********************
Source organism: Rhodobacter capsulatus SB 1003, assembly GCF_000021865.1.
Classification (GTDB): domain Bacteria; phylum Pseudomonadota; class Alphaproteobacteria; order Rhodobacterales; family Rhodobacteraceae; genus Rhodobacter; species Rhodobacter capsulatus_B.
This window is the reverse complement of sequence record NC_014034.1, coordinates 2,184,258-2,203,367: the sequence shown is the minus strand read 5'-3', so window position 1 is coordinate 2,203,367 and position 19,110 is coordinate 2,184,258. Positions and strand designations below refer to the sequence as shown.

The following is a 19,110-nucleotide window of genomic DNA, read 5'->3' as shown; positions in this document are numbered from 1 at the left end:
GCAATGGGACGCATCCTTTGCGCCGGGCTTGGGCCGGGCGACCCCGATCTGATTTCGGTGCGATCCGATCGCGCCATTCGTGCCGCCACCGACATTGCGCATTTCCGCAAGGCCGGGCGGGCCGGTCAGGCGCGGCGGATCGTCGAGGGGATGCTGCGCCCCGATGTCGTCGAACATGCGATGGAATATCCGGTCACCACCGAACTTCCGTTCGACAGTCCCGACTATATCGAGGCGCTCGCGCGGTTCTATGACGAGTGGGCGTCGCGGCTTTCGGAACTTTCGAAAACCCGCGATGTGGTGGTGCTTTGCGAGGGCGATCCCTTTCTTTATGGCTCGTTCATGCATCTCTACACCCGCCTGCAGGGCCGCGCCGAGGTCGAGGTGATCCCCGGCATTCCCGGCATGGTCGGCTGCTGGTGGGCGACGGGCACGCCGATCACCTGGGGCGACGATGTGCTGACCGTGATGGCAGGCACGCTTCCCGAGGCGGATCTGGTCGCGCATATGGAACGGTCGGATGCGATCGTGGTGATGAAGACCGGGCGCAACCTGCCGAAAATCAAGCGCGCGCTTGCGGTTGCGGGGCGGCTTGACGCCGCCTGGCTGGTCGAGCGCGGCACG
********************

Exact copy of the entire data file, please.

Source organism: Rhodobacter capsulatus SB 1003, assembly GCF_000021865.1.
Classification (GTDB): domain Bacteria; phylum Pseudomonadota; class Alphaproteobacteria; order Rhodobacterales; family Rhodobacteraceae; genus Rhodobacter; species Rhodobacter capsulatus_B.
This window is the reverse complement of sequence record NC_014034.1, coordinates 2,184,258-2,203,367: the sequence shown is the minus strand read 5'-3', so window position 1 is coordinate 2,203,367 and position 19,110 is coordinate 2,184,258. Positions and strand designations below refer to the sequence as shown.

The following is a 19,110-nucleotide window of genomic DNA, read 5'->3' as shown; positions in this document are numbered from 1 at the left end:
GCAATGGGACGCATCCTTTGCGCCGGGCTTGGGCCGGGCGACCCCGATCTGATTTCGGTGCGATCCGATCGCGCCATTCGTGCCGCCACCGACATTGCGCATTTCCGCAAGGCCGGGCGGGCCGGTCAGGCGCGGCGGATCGTCGAGGGGATGCTGCGCCCCGATGTCGTCGAACATGCGATGGAATATCCGGTCACCACCGAACTTCCGTTCGACAGTCCCGACTATATCGAGGCGCTCGCGCGGTTCTATGACGAGTGGGCGTCGCGGCTTTCGGAACTTTCGAAAACCCGCGATGTGGTGGTGCTTTGCGAGGGCGATCCCTTTCTTTATGGCTCGTTCATGCATCTCTACACCCGCCTGCAGGGCCGCGCCGAGGTCGAGGTGATCCCCGGCATTCCCGGCATGGTCGGCTGCTGGTGGGCGACGGGCACGCCGATCACCTGGGGCGACGATGTGCTGACCGTGATGGCAGGCACGCTTCCCGAGGCGGATCTGGTCGCGCATATGGAACGGTCGGATGCGATCGTGGTGATGAAGACCGGGCGCAACCTGCCGAAAATCAAGCGCGCGCTTGCGGTTGCGGGGCGGCTTGACGCCGCCTGGCTGGTCGAGCGCGGCACG